Violent incidents in Mexico have not lead to border closures

Relatives of a man who was shot to death mourn as police investigatethe scene of the homicide in Juárez in 2013. Most of the guns used in Juárez's homicides were smuggled into Mexico from the United States. (Corrie Boudreaux/El Paso Matters)

As the Mexican government continues to grapple with a recent spate of car burnings and other attacks in Tijuana, some social media users have claimed that the incidents triggered a border closure.

“The drug Cartels declared war! Tijuana is under attack! All of Mexicali, Tecate, and Rosarito areas are under high alert! The US border has been shut,” reads an Aug. 13 Facebook post that was shared more than 300 times in five days.

While U.S. government employees were temporarily told to shelter in place and there was a decrease in border traffic, a U.S. Customs and Border Protection spokesperson told USA TODAY there were no closures.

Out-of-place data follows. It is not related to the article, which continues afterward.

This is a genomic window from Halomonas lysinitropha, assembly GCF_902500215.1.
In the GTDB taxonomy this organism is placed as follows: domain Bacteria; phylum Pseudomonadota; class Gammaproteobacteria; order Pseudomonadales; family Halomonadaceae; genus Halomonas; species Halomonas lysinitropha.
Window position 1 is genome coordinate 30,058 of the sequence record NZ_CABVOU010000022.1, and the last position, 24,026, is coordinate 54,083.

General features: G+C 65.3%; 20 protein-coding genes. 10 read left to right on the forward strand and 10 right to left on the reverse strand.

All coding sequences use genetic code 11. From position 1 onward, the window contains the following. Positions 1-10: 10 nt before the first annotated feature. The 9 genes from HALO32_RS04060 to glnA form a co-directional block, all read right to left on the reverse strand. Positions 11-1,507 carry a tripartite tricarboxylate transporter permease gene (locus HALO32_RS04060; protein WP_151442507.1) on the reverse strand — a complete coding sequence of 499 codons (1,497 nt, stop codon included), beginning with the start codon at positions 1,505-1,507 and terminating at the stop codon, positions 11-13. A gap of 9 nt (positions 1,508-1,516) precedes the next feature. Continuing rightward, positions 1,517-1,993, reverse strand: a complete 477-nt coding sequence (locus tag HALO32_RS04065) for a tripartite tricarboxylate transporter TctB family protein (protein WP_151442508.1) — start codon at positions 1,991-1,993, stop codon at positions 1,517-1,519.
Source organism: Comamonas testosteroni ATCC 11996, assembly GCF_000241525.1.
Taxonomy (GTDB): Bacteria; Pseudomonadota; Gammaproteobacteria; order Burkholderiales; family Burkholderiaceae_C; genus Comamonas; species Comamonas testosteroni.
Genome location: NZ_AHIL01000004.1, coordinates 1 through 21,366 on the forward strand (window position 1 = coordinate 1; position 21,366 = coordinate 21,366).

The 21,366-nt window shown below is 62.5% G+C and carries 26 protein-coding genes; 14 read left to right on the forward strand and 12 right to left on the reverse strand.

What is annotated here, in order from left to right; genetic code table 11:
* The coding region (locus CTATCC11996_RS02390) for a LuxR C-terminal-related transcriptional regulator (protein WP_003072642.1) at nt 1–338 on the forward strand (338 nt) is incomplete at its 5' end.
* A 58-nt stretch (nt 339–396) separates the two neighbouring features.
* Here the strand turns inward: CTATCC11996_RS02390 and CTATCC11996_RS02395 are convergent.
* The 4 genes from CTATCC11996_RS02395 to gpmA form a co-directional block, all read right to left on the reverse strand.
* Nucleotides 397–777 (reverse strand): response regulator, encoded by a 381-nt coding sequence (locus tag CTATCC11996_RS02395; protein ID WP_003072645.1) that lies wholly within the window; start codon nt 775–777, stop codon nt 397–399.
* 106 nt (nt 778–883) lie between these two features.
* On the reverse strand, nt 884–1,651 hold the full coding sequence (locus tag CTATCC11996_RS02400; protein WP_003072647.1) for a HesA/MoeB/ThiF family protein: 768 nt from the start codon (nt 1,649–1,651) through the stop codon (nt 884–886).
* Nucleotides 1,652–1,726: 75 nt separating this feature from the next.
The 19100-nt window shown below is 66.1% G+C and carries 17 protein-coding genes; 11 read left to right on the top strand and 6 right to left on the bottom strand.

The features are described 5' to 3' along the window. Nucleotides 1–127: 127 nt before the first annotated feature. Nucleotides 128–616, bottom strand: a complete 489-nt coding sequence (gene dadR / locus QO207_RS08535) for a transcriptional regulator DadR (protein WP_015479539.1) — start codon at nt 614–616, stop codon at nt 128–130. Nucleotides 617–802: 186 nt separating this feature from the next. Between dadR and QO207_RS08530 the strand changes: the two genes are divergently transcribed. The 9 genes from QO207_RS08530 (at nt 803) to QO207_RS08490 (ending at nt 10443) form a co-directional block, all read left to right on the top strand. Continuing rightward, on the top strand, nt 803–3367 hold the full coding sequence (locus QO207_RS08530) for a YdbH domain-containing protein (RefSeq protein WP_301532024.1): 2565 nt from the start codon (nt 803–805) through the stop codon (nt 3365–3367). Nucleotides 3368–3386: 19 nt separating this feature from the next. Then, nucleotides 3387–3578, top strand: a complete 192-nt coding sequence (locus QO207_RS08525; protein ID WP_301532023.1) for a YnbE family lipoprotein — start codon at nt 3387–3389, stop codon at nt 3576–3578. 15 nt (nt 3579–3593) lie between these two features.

Mexican officials “on alert,” but incidents did not lead to border closures

Violence in Tijuana and other parts of Mexico has risen over the past few weeks, but the status of the border has not been affected by it, according to U.S. Customs and Border Protection.

“There were no changes for U.S. Customs and Border Protection at our border crossings; no closures and no new restrictions,” agency spokesperson Jacqueline Wasiluk told USA TODAY in an Aug. 18 email.

The Los Angeles Times reported a decrease in border traffic at one point, though it said numbers “appeared to return to normal” by Aug. 16.

Mexican officials did say they were “on alert” in Baja California, the state encompassing Tijuana and other areas mentioned in the Facebook post, as reported by NBC San Diego.

The president of Mexico also visited the area and military reinforcements were sent into Tijuana to strengthen security, according to NPR.

The U.S. government has taken steps to deal with the violence, too.

U.S. government employees were “instructed to shelter in place” in light of the incidents, according to an Aug. 12 alert from the U.S. Mission to Mexico. The U.S. Consulate Tijuana issued an updated alert on Aug. 14 saying those instructions were no longer in effect.

Source: Excelsior

Mexico Daily Post